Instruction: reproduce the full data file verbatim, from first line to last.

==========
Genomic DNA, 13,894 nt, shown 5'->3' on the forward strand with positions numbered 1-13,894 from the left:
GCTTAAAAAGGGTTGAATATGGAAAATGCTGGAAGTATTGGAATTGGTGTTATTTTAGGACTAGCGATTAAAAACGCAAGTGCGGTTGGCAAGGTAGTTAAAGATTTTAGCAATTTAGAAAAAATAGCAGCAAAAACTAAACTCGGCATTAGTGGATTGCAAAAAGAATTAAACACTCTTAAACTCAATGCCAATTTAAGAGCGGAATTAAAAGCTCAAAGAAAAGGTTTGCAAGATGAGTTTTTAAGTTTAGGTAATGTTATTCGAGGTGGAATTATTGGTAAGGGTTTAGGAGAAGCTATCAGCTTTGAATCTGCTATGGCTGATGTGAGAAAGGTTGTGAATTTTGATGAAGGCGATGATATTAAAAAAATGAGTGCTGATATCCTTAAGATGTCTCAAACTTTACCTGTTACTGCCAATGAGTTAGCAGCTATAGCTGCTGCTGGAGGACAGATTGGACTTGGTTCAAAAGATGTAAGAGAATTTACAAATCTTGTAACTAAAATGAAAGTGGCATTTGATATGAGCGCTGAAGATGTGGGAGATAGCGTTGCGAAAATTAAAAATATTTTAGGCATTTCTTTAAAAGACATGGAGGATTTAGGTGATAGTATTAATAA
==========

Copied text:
Genomic DNA, 13,894 nt, shown 5'->3' on the forward strand with positions numbered 1-13,894 from the left:
GCTTAAAAAGGGTTGAATATGGAAAATGCTGGAAGTATTGGAATTGGTGTTATTTTAGGACTAGCGATTAAAAACGCAAGTGCGGTTGGCAAGGTAGTTAAAGATTTTAGCAATTTAGAAAAAATAGCAGCAAAAACTAAACTCGGCATTAGTGGATTGCAAAAAGAATTAAACACTCTTAAACTCAATGCCAATTTAAGAGCGGAATTAAAAGCTCAAAGAAAAGGTTTGCAAGATGAGTTTTTAAGTTTAGGTAATGTTATTCGAGGTGGAATTATTGGTAAGGGTTTAGGAGAAGCTATCAGCTTTGAATCTGCTATGGCTGATGTGAGAAAGGTTGTGAATTTTGATGAAGGCGATGATATTAAAAAAATGAGTGCTGATATCCTTAAGATGTCTCAAACTTTACCTGTTACTGCCAATGAGTTAGCAGCTATAGCTGCTGCTGGAGGACAGATTGGACTTGGTTCAAAAGATGTAAGAGAATTTACAAATCTTGTAACTAAAATGAAAGTGGCATTTGATATGAGCGCTGAAGATGTGGGAGATAGCGTTGCGAAAATTAAAAATATTTTAGGCATTTCTTTAAAAGACATGGAGGATTTAGGTGATAGTATTAATAA